Mainstream science/technology articles usually come in one of a few forms. Outlining some cutting edge (ie, with no applications for another 20 years) research being done at a university, discussing a “controversial” medical procedure, or summing up the specifics of the latest NASA mission are mainstays. Occasionally, they write pieces summing up a new technology as having “arrived,” ready for use by the general public, if only it would read the article. Chris Williams of the AP has granted neuro implants such status:
Don Falk stretched his right arm over his head, past the faint marks where a surgeon sank two wires deep in his brain, to show how uncontrollable tremors in his hand used to slap him awake in the morning.
It’s always important to open a medical technology piece with a patient vividly outlining how things were pre-treatment and to throw some seed like “sank two wires deep in his brain” to hook readers’ curiousity as to the crazy new technology employed.
In May, Falk, 52, started to get better with the help of an emerging class of implantable medical devices called neuromodulators — tiny machines that stimulate the central nervous system to treat a host of disorders. Analysts say they could be the next big thing for some of the market’s hottest medical technology companies.
The deep brain stimulator silently pulsing away deep in Falk’s head is made by Fridley-based Medtronic Inc., a multibillion dollar medical device company and the leader in the more than $1 billion market for neuromodulators.
Medtronic has the only deep brain stimulator on the market, but St. Paul-based St. Jude Medical Inc. is in clinical trials of its own version through its newly acquired subsidiary Advanced Neuromodulation Systems Inc. of Plano, Texas, which already sells spinal implants to treat chronic pain.
“I can tell you eight years ago, neuromodulation was not on the tip of anybody’s tongue, but today it is reaching critical mass and it’s gaining momentum and people are starting to imagine what is possible,” said Chris Chavez, president of St. Jude Medical’s ANS division.
Cyberonics Inc. of Houston is the smallest player, with a device to treat epilepsy by shocking a nerve in the neck, and Boston Scientific bought into the market in 2004 by acquiring Sylmar, Calif.-based Advanced Bionics Corp., a maker of robotic inner ears.
But ANS quarterly revenue rose 26 percent to $39.3 million during its last quarter before St. Jude bought it in November for $1.4 billion. And Cyberonics Inc. reported sales grew 19 percent to $31.3 million for the quarter ended Jan. 27, though the company reported an overall loss on heavy spending to prepare marketing of a newly approved neuromodulation therapy for drug-resistant chronic depression.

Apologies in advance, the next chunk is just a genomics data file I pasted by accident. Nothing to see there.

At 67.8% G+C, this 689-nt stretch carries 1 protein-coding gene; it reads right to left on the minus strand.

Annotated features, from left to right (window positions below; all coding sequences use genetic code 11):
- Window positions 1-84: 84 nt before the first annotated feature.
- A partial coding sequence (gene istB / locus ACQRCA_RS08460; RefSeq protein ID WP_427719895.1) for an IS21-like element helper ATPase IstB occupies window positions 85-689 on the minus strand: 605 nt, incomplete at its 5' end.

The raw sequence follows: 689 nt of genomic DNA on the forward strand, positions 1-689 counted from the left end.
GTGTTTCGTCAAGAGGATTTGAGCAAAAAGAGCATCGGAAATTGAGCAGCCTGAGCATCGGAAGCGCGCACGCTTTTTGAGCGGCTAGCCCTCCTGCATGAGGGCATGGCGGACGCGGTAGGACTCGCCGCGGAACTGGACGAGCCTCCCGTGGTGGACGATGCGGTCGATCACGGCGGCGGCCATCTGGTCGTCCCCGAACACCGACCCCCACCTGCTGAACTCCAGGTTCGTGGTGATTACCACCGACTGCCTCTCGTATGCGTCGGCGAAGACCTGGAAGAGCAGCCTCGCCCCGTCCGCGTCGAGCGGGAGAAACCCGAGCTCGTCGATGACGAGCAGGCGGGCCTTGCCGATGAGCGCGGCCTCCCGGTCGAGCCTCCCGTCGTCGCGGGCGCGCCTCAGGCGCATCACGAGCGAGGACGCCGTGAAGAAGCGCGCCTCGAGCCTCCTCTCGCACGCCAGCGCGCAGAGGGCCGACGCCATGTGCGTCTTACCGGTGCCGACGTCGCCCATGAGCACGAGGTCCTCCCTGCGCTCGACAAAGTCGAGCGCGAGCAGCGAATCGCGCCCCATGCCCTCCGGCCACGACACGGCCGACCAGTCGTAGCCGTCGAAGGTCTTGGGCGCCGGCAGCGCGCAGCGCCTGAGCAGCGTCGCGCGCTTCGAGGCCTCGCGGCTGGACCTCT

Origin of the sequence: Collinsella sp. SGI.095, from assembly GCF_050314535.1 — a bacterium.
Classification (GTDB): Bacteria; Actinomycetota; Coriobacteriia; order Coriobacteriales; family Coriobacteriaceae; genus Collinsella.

Perhaps surprisingly, the risks of brain surgery rarely dissuade patients, maybe because they are tired of living with Parkinson’s symptoms and have seen other treatments fail, he said.
Falk said he didn’t hesitate about brain surgery. “My tremor was so bad I just wanted it done,” he said. His adult children didn’t think twice either: “They did not like me just sitting there, shaking and stuff.”
Falk touts his procedure to other Parkinson’s patients, telling them that his medication has been cut by two-thirds and his insurance covered the procedure.
“Neurostimulation to me, in fact the whole neurological space, is what cardiology was 10 years ago,” Wald said. “The opportunity is just vast.”
Companies are already pushing to develop new applications for the devices. They see potential uses in treating diseases including depression, obsessive-compulsive disorder, erectile dysfunction, traumatic brain injuries, obesity, angina, incontinence and ringing in the ears.
While the article doesn’t say much that your average Medgadget reader wouldn’t already know, articles of this ilk are important for alerting the general public as to the progress that medical technology is making. Specifcally, pieces like this attract patients, investors, political advocates and future biomedical engineers.
Notably lacking in the article were any references to Terminal Man by Michael Crichton (thus the picture).
Article via Newsday.com
Neuro device companies named in the article:
St. Jude Medical Inc
Boston Scientific Inc
Advanced Neuromodulation Systems Inc
Advanced Bionics Corp